Layers of Retina
To know about Layers of Retina first, we know about Retina. For most vertebrates and some molluscs, the retina is the innermost, light-sensitive layer of tissue in the eye. The retina receives a focused two-dimensional image of the visual world from the eye’s optics, analyses it there, and sends nerve impulses carrying that processed image to the visual cortex via the optic nerve to produce vision. The retina performs a function that is similar to the film or image sensor of a camera in many respects. Layers of Retina details are given below.
Layers of Retina Histology
Layers of the Retina have been discussed here. The retina of a vertebrate comprises ten different layers. From the vitreous body outward, in order of proximity:
- Müller cells create the inner limiting membrane and basement membrane.
- A thin layer of Müller cell footplates is present between the nerve fibre layer and the inner limiting membrane, which can be seen as the axons of the ganglion cell bodies.
- The ganglion cell layer is composed of the nuclei of ganglion cells, whose axons develop into the fibres of the optic nerve, as well as a few dislocated amacrine cells.
- The synapse between the axons of the bipolar cell and the dendrites of the ganglion and amacrine cells is located in the inner plexiform layer.
- Amacrine cells, bipolar cells, and horizontal cells’ nuclei and surrounding cell bodies are found in the inner nuclear layer.
- Outer plexiform layer – rod and cone projections that join the dendrites of horizontal and bipolar cells at the rod spherule and cone pedicle, respectively. This is referred to as the Fiber layer of Henle in the macular area.
- Rods and cones’ cell bodies make up the outer nuclear layer.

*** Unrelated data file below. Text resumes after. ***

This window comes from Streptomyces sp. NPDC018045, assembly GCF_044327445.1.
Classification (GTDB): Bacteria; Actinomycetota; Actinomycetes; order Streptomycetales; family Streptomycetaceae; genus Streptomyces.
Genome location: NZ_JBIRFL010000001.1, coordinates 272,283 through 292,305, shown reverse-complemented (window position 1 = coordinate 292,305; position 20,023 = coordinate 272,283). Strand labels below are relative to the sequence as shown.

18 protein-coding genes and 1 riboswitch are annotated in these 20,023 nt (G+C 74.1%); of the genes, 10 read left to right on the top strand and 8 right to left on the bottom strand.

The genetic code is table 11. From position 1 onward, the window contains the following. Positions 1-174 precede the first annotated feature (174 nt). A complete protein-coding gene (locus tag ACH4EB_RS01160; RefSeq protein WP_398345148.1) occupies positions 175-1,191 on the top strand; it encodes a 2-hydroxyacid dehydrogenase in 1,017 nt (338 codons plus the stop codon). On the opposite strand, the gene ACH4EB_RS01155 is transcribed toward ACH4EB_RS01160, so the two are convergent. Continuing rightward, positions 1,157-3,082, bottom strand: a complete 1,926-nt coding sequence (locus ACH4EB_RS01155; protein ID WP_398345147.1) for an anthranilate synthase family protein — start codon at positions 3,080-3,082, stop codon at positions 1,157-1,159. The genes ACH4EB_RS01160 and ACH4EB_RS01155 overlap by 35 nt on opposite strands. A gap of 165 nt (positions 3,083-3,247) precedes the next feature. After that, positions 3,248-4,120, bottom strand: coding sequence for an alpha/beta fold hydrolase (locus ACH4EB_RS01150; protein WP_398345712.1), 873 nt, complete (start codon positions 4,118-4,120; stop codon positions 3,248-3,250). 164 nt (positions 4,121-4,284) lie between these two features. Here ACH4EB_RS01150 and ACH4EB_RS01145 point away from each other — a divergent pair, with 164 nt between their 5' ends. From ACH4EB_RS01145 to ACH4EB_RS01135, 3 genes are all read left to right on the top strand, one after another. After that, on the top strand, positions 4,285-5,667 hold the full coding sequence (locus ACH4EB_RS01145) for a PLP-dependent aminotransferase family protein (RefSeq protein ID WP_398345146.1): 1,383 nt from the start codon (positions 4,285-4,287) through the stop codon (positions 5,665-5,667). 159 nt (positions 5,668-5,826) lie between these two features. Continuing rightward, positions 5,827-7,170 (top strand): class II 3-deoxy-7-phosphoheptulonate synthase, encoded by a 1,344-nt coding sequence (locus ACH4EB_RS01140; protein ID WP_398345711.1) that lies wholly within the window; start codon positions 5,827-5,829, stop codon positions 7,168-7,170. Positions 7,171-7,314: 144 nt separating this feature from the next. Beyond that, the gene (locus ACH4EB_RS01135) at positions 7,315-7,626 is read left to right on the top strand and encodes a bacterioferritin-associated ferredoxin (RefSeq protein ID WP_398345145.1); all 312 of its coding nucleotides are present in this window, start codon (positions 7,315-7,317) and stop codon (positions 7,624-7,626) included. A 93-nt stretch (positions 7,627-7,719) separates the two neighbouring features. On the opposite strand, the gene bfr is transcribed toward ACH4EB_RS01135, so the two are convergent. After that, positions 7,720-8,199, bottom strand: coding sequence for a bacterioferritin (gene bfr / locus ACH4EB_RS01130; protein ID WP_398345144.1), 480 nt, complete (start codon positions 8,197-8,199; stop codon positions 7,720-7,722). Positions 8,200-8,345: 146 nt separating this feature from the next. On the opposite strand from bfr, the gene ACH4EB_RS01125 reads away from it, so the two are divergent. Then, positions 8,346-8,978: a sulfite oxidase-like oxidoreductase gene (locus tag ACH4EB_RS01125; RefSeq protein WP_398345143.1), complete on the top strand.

- The layer that divides the photoreceptors’ inner segment components from their cell nuclei is known as the external limiting membrane.
- Rods and cones are divided between inner and outer segments, with the outer segments containing a highly sophisticated light-sensing device.
- One layer of cuboidal epithelial cells makes up the retinal pigment epithelium. The neural retina is nourished and supported by this layer, which is closest to the choroid. The black pigment melanin in the pigment layer reduces light reflection around the globe of the eyeball, which is crucial for good vision.
Layers of Retina Diagram
Layers of Retina Physiology
- Photoreceptor cell
- Bipolar cell
- Retinal ganglion cell
Layers of Retina Anatomy Anterior to Posterior
Layers of Retina- The human retina has a surface area of around 1,100 square millimetres and measures 32 millimetres from ora to ora along the horizontal meridian. 2 The retina has an average thickness of 200 micrometres; it is slightly thicker between the macula and the optic nerve head and gradually becomes thinner at the ora serrata and the fovea.
The retina’s area centralis is a circular region with a diameter of 5–6 mm. It is located between the superior and inferior temporal arteries.
The fundus’s equator is located 14 to 15 mm or so away from the limbus. Finding the vortex veins is clinically one of the simplest ways to detect the fundus’ equator. In each of the eye’s four quadrants, the choroidal veins empty into a vortex vein. There are typically four vortex veins (one in each quadrant), but there could be up to ten.
The remaining retina is referred to as the peripheral retina. On the temporal side, the distance from the optic disc to the ora serrata is 23–24 mm, while on the nasal aspect, it is roughly 18.5 mm. The retina’s thickness ranges from 110 to 140 m in the peripheral region, and increases as it moves towards the posterior pole.